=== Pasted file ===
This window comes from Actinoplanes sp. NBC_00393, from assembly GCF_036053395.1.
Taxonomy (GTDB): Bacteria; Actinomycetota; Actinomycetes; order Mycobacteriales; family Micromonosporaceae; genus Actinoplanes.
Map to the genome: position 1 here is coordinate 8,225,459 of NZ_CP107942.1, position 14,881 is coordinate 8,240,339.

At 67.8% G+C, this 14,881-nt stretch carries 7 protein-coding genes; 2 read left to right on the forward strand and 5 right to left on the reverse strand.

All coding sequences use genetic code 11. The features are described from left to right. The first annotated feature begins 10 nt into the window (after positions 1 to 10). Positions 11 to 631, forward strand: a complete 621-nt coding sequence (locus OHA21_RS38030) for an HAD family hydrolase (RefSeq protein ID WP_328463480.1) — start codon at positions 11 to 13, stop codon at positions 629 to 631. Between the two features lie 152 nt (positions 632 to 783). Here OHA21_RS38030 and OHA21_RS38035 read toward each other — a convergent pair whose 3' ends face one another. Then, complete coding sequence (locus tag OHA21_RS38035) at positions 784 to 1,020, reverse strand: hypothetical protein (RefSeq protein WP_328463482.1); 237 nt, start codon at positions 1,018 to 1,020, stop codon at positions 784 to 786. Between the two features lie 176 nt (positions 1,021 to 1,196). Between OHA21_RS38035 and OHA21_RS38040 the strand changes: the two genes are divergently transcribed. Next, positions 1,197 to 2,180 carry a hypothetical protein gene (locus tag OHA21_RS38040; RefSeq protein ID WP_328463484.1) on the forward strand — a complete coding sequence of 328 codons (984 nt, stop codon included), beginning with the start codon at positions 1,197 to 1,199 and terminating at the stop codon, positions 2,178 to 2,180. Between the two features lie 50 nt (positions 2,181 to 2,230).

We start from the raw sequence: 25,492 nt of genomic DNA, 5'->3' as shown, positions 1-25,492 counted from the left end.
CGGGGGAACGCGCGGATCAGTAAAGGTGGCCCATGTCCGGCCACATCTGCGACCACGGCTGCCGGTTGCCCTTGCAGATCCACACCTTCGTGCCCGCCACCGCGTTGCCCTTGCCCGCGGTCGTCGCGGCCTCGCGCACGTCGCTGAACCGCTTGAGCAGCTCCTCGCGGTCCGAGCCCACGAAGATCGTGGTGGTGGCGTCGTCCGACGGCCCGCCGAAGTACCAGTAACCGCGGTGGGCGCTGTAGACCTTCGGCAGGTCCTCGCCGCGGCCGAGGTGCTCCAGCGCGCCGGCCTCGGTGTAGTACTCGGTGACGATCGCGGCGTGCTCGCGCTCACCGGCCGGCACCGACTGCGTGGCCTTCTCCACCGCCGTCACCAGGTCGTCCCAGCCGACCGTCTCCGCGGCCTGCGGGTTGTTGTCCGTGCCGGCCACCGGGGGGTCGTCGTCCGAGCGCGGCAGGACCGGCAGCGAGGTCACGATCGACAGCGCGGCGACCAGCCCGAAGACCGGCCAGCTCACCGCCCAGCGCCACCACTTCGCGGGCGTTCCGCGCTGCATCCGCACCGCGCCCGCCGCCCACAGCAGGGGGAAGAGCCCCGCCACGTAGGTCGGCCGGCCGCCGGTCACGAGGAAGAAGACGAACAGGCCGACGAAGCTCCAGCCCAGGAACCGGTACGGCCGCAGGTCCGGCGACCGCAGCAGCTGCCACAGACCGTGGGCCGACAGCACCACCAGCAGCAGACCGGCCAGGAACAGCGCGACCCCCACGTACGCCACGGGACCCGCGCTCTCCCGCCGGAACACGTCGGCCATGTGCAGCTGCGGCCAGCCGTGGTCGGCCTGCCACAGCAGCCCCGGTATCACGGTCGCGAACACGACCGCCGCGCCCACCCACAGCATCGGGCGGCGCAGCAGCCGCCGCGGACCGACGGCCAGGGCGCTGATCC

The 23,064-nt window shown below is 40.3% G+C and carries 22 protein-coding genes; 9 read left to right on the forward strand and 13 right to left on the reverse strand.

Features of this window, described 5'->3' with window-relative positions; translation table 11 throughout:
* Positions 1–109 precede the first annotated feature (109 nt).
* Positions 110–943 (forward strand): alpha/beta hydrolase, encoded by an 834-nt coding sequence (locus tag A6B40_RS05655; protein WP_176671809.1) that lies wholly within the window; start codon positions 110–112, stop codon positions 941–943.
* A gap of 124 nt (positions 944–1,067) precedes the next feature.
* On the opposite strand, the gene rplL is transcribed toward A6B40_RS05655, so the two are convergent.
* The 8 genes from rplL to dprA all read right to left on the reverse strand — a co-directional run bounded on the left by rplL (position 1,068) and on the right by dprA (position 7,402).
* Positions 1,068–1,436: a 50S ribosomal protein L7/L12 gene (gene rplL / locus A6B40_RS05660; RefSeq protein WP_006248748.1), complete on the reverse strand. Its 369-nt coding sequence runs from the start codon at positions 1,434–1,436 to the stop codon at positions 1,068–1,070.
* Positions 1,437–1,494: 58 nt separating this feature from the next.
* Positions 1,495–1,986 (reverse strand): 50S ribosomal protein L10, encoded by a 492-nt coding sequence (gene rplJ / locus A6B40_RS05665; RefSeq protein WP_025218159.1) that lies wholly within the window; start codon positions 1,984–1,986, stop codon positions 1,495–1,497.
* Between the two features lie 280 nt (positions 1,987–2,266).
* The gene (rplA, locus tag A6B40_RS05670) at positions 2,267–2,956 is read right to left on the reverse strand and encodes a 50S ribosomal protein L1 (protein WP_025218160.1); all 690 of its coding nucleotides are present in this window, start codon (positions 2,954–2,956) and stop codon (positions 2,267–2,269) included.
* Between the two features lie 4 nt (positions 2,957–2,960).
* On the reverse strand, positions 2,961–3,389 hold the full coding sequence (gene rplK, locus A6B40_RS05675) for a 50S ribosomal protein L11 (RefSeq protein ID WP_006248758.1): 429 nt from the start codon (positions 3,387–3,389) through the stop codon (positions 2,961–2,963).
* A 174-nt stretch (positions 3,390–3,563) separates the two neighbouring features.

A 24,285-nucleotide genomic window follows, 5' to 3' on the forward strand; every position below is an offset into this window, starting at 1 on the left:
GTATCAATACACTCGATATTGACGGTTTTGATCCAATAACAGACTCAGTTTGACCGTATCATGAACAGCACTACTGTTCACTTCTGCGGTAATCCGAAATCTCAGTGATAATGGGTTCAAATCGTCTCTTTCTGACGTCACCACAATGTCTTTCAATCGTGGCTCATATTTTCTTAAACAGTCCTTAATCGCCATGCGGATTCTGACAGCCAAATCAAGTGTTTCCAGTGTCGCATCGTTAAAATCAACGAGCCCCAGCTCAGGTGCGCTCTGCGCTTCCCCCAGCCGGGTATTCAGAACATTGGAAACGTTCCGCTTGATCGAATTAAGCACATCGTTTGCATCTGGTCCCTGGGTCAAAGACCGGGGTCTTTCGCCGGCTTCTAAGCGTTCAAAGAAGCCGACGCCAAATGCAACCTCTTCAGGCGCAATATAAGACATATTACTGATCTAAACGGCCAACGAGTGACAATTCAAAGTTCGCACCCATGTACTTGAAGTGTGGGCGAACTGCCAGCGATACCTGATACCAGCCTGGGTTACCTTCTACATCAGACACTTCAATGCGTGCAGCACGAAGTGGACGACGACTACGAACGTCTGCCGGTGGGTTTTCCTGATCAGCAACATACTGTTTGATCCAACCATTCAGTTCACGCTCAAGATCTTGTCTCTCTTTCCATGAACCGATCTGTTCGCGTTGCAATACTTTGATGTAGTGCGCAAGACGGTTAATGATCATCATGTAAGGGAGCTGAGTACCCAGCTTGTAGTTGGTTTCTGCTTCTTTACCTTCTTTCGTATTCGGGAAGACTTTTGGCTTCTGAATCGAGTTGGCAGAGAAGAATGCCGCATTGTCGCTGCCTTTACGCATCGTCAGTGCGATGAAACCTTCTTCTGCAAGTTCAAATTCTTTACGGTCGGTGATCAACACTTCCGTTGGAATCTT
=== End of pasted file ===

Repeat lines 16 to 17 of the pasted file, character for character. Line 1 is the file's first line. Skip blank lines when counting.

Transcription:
* Positions 1,437–1,494: 58 nt separating this feature from the next.
* Positions 1,495–1,986 (reverse strand): 50S ribosomal protein L10, encoded by a 492-nt coding sequence (gene rplJ / locus A6B40_RS05665; RefSeq protein WP_025218159.1) that lies wholly within the window; start codon positions 1,984–1,986, stop codon positions 1,495–1,497.